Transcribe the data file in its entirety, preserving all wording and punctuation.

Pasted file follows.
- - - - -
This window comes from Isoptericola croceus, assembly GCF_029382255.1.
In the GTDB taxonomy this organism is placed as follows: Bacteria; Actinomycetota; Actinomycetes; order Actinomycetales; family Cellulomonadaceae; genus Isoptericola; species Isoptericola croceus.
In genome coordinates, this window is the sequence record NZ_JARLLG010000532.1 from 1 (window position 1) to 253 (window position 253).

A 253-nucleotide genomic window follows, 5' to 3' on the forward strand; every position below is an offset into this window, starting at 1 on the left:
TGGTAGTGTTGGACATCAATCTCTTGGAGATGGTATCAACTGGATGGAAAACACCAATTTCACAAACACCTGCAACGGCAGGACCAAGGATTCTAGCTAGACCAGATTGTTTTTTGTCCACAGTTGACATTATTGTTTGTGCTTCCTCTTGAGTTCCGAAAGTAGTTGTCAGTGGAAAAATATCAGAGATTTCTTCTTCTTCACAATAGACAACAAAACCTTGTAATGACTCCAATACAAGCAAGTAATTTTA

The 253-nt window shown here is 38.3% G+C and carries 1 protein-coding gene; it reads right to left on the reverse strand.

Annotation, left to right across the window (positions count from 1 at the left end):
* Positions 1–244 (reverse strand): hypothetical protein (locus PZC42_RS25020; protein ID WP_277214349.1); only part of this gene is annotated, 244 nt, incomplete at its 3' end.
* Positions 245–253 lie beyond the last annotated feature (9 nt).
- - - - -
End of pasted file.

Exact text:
This window comes from Isoptericola croceus, assembly GCF_029382255.1.
In the GTDB taxonomy this organism is placed as follows: Bacteria; Actinomycetota; Actinomycetes; order Actinomycetales; family Cellulomonadaceae; genus Isoptericola; species Isoptericola croceus.
In genome coordinates, this window is the sequence record NZ_JARLLG010000532.1 from 1 (window position 1) to 253 (window position 253).

A 253-nucleotide genomic window follows, 5' to 3' on the forward strand; every position below is an offset into this window, starting at 1 on the left:
TGGTAGTGTTGGACATCAATCTCTTGGAGATGGTATCAACTGGATGGAAAACACCAATTTCACAAACACCTGCAACGGCAGGACCAAGGATTCTAGCTAGACCAGATTGTTTTTTGTCCACAGTTGACATTATTGTTTGTGCTTCCTCTTGAGTTCCGAAAGTAGTTGTCAGTGGAAAAATATCAGAGATTTCTTCTTCTTCACAATAGACAACAAAACCTTGTAATGACTCCAATACAAGCAAGTAATTTTA

The 253-nt window shown here is 38.3% G+C and carries 1 protein-coding gene; it reads right to left on the reverse strand.

Annotation, left to right across the window (positions count from 1 at the left end):
* Positions 1–244 (reverse strand): hypothetical protein (locus PZC42_RS25020; protein ID WP_277214349.1); only part of this gene is annotated, 244 nt, incomplete at its 3' end.
* Positions 245–253 lie beyond the last annotated feature (9 nt).